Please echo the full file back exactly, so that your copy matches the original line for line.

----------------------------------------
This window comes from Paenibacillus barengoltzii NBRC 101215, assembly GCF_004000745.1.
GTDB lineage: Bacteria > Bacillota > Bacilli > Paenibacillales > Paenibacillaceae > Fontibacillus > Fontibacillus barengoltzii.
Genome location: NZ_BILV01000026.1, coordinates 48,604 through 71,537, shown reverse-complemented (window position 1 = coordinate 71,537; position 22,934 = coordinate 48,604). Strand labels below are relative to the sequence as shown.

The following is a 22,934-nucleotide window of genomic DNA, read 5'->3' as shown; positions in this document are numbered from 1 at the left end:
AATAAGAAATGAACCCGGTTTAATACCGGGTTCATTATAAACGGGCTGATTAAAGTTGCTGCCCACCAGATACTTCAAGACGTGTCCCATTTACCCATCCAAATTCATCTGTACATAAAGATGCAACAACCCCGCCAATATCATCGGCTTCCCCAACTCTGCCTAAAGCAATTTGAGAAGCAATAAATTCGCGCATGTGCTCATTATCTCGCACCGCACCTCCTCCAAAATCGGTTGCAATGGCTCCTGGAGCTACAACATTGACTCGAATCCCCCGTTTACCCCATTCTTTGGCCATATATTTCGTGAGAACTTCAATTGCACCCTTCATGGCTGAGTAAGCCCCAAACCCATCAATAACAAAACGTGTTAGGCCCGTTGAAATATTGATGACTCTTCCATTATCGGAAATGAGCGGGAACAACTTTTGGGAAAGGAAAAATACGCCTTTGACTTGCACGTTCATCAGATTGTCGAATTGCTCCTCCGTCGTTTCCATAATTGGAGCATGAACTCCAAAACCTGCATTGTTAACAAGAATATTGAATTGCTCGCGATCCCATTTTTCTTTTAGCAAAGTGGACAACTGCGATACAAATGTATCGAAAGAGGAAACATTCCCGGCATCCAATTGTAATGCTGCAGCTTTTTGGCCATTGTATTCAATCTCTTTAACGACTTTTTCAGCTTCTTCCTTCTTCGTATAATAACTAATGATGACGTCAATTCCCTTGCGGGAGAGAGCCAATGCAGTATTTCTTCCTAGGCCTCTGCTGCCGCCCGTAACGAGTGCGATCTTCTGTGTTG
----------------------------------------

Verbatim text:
This window comes from Paenibacillus barengoltzii NBRC 101215, assembly GCF_004000745.1.
GTDB lineage: Bacteria > Bacillota > Bacilli > Paenibacillales > Paenibacillaceae > Fontibacillus > Fontibacillus barengoltzii.
Genome location: NZ_BILV01000026.1, coordinates 48,604 through 71,537, shown reverse-complemented (window position 1 = coordinate 71,537; position 22,934 = coordinate 48,604). Strand labels below are relative to the sequence as shown.

The following is a 22,934-nucleotide window of genomic DNA, read 5'->3' as shown; positions in this document are numbered from 1 at the left end:
AATAAGAAATGAACCCGGTTTAATACCGGGTTCATTATAAACGGGCTGATTAAAGTTGCTGCCCACCAGATACTTCAAGACGTGTCCCATTTACCCATCCAAATTCATCTGTACATAAAGATGCAACAACCCCGCCAATATCATCGGCTTCCCCAACTCTGCCTAAAGCAATTTGAGAAGCAATAAATTCGCGCATGTGCTCATTATCTCGCACCGCACCTCCTCCAAAATCGGTTGCAATGGCTCCTGGAGCTACAACATTGACTCGAATCCCCCGTTTACCCCATTCTTTGGCCATATATTTCGTGAGAACTTCAATTGCACCCTTCATGGCTGAGTAAGCCCCAAACCCATCAATAACAAAACGTGTTAGGCCCGTTGAAATATTGATGACTCTTCCATTATCGGAAATGAGCGGGAACAACTTTTGGGAAAGGAAAAATACGCCTTTGACTTGCACGTTCATCAGATTGTCGAATTGCTCCTCCGTCGTTTCCATAATTGGAGCATGAACTCCAAAACCTGCATTGTTAACAAGAATATTGAATTGCTCGCGATCCCATTTTTCTTTTAGCAAAGTGGACAACTGCGATACAAATGTATCGAAAGAGGAAACATTCCCGGCATCCAATTGTAATGCTGCAGCTTTTTGGCCATTGTATTCAATCTCTTTAACGACTTTTTCAGCTTCTTCCTTCTTCGTATAATAACTAATGATGACGTCAATTCCCTTGCGGGAGAGAGCCAATGCAGTATTTCTTCCTAGGCCTCTGCTGCCGCCCGTAACGAGTGCGATCTTCTGTGTTG